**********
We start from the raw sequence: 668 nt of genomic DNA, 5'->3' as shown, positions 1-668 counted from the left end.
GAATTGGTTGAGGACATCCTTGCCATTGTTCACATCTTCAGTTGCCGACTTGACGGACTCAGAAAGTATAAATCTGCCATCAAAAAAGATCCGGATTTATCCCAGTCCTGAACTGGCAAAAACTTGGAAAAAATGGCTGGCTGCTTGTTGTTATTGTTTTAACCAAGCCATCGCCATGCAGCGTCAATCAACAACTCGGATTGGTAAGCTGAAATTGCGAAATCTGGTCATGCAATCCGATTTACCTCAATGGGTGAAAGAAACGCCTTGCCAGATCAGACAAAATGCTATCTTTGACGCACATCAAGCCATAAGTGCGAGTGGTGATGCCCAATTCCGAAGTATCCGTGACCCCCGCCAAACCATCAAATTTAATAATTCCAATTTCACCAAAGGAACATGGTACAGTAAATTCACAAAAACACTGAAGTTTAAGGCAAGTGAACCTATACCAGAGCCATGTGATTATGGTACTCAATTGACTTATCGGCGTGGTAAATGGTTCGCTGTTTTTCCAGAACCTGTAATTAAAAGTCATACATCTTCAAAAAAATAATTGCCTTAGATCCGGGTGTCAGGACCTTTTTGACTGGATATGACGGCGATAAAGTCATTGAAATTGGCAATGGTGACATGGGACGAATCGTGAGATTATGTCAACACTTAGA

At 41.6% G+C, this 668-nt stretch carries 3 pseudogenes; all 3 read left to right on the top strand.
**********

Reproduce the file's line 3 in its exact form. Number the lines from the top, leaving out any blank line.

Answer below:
At 41.6% G+C, this 668-nt stretch carries 3 pseudogenes; all 3 read left to right on the top strand.